Halakhic conversion of non-religious candidates

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The Shulhan Arukh, composed by rabbi Joseph Caro in the 16th century, is a canonical code of Jewish Law. In this work, rabbi Caro writes that a ceremony of Giyyur (=‘conversion') is valid only if it includes Qabbalat Mitzvot. Rabbi Caro does not explain what this phrase means. The so-called "conversion crisis" results from the attempt to pressure all rabbis to adopt a specific interpretation of this requirement, i.e., to agree that Qabbalat Mitzvot means a whole-hearted commitment by the Ger (="convert" =‘proselyte') to fully observe all of the Mitzvot (commandments). On this view, if a person applying for giyyur intends to be a secular Jew, or even a ‘traditional' Jew who observes many (but not all) commandments, that person cannot be allowed to undergo a giyyur ceremony, because Qabbalat Mitzvot is lacking. This position has been strongly supported by ultra-orthodox haredi rabbis as the one-and-only correct interpretation of Qabbalat Mitzvot.

In fact, the meaning of this phrase in the context of Giyyur was not agreed upon during the 1000 years before rabbi Caro employed it, and was not agreed upon afterwards. As did many rabbis before them, leading Sephardic rabbis in the 20th century held other interpretations of this phrase. In the following text, the views of three such great Sephardic rabbis are discussed. In their view, Qabbalat Mitzvot means an acknowledgement by the Ger, that after they become a Jew they will be liable before G-d (as are all Jews) for their actions: if they sin, they may incur Divine punishment, while performance of mitzvot will earn merit and reward. According to this view, a valid halakhic giyyur is fully possible for persons who do not intend to subsequently follow a religious lifestyle.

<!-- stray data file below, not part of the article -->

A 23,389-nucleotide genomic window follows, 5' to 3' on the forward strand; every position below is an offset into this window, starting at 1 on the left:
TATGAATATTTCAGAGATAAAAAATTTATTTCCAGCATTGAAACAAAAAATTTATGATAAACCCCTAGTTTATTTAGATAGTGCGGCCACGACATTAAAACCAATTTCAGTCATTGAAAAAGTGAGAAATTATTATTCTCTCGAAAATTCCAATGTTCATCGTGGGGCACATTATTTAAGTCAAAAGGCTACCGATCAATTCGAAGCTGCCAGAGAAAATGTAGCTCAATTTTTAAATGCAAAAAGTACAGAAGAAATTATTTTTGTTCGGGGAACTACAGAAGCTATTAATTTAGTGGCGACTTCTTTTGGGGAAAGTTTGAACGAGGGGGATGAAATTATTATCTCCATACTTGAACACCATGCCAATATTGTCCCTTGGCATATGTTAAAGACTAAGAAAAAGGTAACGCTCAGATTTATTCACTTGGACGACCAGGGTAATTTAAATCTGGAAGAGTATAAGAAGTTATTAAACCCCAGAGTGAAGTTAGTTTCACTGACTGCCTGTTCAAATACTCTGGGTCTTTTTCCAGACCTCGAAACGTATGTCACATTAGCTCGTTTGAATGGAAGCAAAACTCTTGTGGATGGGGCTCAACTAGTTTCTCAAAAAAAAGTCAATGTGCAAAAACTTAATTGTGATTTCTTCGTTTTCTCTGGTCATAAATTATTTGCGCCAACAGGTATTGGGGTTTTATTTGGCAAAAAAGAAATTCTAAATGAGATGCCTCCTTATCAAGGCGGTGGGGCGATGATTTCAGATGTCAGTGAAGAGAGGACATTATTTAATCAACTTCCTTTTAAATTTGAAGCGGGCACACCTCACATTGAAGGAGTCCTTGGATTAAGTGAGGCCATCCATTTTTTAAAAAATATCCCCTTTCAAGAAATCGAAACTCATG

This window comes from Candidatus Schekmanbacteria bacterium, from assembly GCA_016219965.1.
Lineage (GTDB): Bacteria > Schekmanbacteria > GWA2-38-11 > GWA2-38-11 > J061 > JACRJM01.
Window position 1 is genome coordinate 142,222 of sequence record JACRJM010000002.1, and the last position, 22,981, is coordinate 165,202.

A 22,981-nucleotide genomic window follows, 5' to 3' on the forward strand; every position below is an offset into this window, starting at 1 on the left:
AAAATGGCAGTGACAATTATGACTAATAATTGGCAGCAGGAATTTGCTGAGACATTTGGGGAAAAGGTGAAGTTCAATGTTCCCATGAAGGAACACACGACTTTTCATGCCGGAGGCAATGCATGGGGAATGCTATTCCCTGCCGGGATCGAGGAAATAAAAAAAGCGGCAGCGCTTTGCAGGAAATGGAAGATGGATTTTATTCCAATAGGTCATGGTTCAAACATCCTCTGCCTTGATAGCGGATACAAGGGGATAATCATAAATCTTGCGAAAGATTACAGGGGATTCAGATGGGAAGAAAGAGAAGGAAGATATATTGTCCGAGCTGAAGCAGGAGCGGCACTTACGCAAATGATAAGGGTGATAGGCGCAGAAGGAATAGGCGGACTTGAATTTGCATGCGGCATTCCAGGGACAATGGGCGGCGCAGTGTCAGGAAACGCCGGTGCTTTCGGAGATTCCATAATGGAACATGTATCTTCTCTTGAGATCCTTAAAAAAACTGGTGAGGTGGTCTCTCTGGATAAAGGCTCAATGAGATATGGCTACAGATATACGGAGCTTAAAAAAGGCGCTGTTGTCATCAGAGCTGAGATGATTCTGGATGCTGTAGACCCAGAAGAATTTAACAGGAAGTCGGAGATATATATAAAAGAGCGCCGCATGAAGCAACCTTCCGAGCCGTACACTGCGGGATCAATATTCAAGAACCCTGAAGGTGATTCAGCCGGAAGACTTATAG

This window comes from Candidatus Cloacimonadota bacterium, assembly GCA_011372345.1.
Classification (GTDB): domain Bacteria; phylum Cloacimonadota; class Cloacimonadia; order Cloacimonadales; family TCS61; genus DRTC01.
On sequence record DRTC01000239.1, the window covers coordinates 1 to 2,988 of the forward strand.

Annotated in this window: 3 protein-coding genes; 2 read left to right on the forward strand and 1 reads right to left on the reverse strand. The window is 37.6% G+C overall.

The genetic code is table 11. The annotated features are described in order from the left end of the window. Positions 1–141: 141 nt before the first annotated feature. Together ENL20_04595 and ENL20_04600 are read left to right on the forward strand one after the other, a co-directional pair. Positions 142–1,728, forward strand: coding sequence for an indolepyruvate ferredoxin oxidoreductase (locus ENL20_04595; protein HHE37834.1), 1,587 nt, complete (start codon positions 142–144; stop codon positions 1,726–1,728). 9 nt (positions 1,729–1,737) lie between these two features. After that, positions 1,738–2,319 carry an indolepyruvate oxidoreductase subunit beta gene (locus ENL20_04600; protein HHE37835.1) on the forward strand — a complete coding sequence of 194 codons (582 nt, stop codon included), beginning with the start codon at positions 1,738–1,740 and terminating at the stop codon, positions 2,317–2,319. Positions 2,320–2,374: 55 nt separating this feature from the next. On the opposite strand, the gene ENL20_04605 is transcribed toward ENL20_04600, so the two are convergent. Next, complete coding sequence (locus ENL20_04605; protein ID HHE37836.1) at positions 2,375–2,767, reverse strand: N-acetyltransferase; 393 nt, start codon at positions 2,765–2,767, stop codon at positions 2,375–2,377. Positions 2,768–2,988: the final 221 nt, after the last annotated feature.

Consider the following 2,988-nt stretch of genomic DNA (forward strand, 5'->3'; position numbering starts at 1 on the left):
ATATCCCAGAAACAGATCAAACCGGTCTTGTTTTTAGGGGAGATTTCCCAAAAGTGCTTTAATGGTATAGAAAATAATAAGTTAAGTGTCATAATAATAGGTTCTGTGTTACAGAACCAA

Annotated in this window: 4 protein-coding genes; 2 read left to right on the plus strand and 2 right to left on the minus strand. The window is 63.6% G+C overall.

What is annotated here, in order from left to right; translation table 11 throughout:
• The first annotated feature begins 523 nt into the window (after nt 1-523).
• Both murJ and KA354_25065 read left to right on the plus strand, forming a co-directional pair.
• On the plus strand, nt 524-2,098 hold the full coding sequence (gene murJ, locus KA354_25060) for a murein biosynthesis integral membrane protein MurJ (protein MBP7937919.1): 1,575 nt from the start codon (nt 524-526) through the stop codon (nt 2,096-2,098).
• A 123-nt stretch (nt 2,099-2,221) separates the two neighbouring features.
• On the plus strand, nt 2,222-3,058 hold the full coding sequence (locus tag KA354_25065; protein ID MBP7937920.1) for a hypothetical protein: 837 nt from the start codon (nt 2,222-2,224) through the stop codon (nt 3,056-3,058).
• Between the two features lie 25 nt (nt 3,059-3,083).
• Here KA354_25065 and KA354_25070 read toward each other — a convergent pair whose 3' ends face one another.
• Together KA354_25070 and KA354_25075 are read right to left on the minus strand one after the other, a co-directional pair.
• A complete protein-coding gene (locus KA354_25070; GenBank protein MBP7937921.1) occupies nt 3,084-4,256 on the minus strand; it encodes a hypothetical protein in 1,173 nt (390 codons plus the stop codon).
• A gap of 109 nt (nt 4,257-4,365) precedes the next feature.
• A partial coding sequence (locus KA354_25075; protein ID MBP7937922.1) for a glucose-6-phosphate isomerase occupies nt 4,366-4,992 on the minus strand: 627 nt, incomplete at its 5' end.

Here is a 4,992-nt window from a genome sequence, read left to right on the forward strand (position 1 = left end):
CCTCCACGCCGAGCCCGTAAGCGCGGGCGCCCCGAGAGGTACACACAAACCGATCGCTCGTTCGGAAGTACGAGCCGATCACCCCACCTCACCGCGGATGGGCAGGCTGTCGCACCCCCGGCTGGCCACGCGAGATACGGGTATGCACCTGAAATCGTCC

The following is an excerpt from chapter 12 of a book entitled Transforming Identity, forthcoming in late 2007 from Continuum press. Written by Avi Sagi and Zvi Zohar (both are professors at Bar Ilan University), it has been characterized thus by rabbi Irving ‘Yitz' Greenberg:

This book is a tour de force, a rare combination of comprehensive scholarship, insight, fresh thinking and wisdom. This is by far, the best book on this topic in the English language.

Qabbalat Mitzvot as recognition of liability

According to this position, the content of a proselyte's declaration with regard to commandments does not relate to performance. Rather, she is required to acknowledge that as a Jewess, she will be subject to the halakhic system, and therefore be liable for the consequences of her future commissions and omissions. One scholar who holds this view is Rabbi Raphael Aaron b. Simeon,#_edn1" name="_ednref1" title="_ednref1">[1] who writes as follows:

The judges immersing the proselyte must be three... and they must immerse him in the daytime. While he is in the water, they notify him again about some of the more lenient and some of the harsher commandments. And it is our wont to ask him these questions briefly, after informing him of some of the lenient and harsher commandments, as he stands in the water:

- Are you are entering the religion of Israel wholeheartedly? And he says 'yes.'

- Is it the case that you have no ulterior motive, and you are undergoing giyyur only for the sake of Heaven? - 'Yes.'

- Do you willingly accept punishment for transgressing the lenient and harsher commandments we have explained to you when you accepted the religion of Israel? - 'Yes.'

... And he fully immerses before the judges. Once he has immersed and come up, he is like a Jew in every respect.#_edn2" name="_ednref2" title="_ednref2">[2]